More About the Dutch Girl Hat, Storytelling - Mommie Dearest

I was sorry to lose my dutch girl hat. I thought about it sometimes , as you do, when you look back. Mama and I occasionally talked about it. Then I forgot it.


About 20 years ago the genealogy bug bit me and I became absorbed, obsessed really, with finding out who I was and where the families came from.One day when I was visiting Mama and Daddy in Charlotte I went to the Carolina Room of the Charlotte Public Library for some some genealogy sleuthing. I found a book, The Tunis Hood Family Book.

The charts and genealogies and stories in that book laid out the lines which connected Mama's grandmother, Alice Shaffer Hall to the Mecklenburg County pioneer Tunis Hood.

Tunis Hood came to Mecklenburg County in about 1767 from Augusta County, Virginia. Before that he had lived in West Virginia, maybe before it was West Virginia. His father John Hoed was a Dutch surveyor. He came to West Virginia with a group from the New York colony. As I recall, John Hoed was killed by Indians during an uprising.I

found another book that linked into the Hood Book and learned more about the Dutch connections - and my head filled with visions of clipper ships and wooden shoes.And I remembered my white Dutch Girl hat - and loved the serendipity.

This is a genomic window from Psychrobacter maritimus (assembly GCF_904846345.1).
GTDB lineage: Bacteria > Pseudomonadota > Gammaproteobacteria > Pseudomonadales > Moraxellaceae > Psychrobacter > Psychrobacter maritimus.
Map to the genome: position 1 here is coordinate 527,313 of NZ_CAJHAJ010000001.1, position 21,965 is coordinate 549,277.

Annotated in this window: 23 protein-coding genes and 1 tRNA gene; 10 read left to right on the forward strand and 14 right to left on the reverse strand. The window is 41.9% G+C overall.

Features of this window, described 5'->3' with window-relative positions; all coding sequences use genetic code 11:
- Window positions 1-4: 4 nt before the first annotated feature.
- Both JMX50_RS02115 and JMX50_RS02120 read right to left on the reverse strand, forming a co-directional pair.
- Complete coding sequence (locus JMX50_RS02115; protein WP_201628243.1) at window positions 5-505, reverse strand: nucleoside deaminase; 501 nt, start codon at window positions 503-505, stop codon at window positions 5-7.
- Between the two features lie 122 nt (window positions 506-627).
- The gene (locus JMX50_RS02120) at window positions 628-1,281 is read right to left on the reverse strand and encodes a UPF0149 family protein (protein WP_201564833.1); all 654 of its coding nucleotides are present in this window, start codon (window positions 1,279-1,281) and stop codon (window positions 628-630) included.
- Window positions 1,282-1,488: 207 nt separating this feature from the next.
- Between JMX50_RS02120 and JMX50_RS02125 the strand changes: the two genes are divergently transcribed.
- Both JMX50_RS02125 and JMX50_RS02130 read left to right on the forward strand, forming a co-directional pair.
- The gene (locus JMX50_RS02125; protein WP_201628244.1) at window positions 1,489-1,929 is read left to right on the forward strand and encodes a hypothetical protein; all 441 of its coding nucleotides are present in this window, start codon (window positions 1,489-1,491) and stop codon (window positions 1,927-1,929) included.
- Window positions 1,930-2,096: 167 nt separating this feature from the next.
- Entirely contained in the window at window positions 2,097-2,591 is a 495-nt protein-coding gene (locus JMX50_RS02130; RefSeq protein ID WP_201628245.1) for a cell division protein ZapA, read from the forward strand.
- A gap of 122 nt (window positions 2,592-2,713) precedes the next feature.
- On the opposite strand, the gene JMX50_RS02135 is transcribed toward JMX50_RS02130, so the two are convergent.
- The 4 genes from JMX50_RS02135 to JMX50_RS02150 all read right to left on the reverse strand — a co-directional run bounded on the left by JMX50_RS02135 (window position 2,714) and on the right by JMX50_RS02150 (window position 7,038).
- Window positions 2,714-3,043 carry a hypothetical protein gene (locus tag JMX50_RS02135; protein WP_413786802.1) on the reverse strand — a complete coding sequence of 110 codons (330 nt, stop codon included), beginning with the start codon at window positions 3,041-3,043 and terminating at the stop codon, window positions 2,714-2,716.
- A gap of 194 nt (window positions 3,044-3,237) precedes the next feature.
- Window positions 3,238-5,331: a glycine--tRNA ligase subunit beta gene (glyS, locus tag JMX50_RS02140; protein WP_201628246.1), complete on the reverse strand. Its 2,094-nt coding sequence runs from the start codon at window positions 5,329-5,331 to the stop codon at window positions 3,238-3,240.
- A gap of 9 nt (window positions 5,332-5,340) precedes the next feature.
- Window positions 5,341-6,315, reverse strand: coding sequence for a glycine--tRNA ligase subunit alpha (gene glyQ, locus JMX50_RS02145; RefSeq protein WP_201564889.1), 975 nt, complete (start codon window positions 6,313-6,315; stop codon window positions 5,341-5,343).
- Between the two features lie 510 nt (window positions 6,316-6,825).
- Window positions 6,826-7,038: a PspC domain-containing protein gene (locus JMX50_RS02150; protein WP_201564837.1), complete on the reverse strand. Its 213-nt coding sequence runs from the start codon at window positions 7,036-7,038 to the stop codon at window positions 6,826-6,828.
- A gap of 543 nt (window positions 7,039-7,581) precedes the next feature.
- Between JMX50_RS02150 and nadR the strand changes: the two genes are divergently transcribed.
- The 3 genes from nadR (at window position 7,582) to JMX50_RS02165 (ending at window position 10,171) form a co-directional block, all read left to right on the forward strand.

Connections. Connections.

Bringing threads forward.


This afternoon there was a full rehearsal call for the Speakeasydc production, Mommie Dearest. The performance is next week-end. This was the first time all eight tellers have been together and heard all the stories. It was exciting. With some surprises. A few of the stories I had heard before have really been polished and are now more fully developed and satisfying.

I had not heard Meera, the youngest troupe member. She is a fourth grader and quite a storyteller. Lovely to see such a poised young teller - definitely able to hold her own in an otherwise adult line-up.

Gayle Danley, a nationally known slam poet, is the teller that takes my breath away. She draws you into her life and teaches you powerful lessons. Her delivery is full of humor, punch - no holds barred - and touching insights. Wow.

I asked Jim to come with me. I wanted him to hear my story and comment on it because he is a very sensitive and astute critic for my work. Smart of me. His comments will help me ramp the story up another couple of notches before Sunday. Thanks, Jim!